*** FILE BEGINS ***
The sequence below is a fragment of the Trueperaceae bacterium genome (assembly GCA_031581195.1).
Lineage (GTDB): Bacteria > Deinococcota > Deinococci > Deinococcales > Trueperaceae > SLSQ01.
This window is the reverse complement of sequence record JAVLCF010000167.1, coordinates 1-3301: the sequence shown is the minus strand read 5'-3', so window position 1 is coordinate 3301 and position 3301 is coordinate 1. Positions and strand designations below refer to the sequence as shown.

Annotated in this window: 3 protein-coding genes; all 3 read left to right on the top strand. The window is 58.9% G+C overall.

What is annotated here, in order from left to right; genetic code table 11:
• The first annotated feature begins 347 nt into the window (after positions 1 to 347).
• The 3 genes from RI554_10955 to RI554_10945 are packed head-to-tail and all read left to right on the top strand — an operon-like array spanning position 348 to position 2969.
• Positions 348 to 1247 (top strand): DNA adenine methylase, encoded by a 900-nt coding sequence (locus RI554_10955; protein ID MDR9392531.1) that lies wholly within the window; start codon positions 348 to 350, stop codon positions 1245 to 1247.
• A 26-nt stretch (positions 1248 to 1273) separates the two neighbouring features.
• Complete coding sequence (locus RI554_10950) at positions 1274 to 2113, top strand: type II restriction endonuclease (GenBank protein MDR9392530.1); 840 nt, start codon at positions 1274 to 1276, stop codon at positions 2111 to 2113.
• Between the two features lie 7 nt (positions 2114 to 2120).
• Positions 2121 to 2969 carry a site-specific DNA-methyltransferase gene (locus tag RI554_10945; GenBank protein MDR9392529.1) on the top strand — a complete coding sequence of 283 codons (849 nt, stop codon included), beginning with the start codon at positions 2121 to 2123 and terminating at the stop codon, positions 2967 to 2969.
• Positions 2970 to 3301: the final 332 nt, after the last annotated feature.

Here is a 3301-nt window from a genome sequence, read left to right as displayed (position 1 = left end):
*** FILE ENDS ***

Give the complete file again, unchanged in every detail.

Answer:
The sequence below is a fragment of the Trueperaceae bacterium genome (assembly GCA_031581195.1).
Lineage (GTDB): Bacteria > Deinococcota > Deinococci > Deinococcales > Trueperaceae > SLSQ01.
This window is the reverse complement of sequence record JAVLCF010000167.1, coordinates 1-3301: the sequence shown is the minus strand read 5'-3', so window position 1 is coordinate 3301 and position 3301 is coordinate 1. Positions and strand designations below refer to the sequence as shown.

Annotated in this window: 3 protein-coding genes; all 3 read left to right on the top strand. The window is 58.9% G+C overall.

What is annotated here, in order from left to right; genetic code table 11:
• The first annotated feature begins 347 nt into the window (after positions 1 to 347).
• The 3 genes from RI554_10955 to RI554_10945 are packed head-to-tail and all read left to right on the top strand — an operon-like array spanning position 348 to position 2969.
• Positions 348 to 1247 (top strand): DNA adenine methylase, encoded by a 900-nt coding sequence (locus RI554_10955; protein ID MDR9392531.1) that lies wholly within the window; start codon positions 348 to 350, stop codon positions 1245 to 1247.
• A 26-nt stretch (positions 1248 to 1273) separates the two neighbouring features.
• Complete coding sequence (locus RI554_10950) at positions 1274 to 2113, top strand: type II restriction endonuclease (GenBank protein MDR9392530.1); 840 nt, start codon at positions 1274 to 1276, stop codon at positions 2111 to 2113.
• Between the two features lie 7 nt (positions 2114 to 2120).
• Positions 2121 to 2969 carry a site-specific DNA-methyltransferase gene (locus tag RI554_10945; GenBank protein MDR9392529.1) on the top strand — a complete coding sequence of 283 codons (849 nt, stop codon included), beginning with the start codon at positions 2121 to 2123 and terminating at the stop codon, positions 2967 to 2969.
• Positions 2970 to 3301: the final 332 nt, after the last annotated feature.

Here is a 3301-nt window from a genome sequence, read left to right as displayed (position 1 = left end):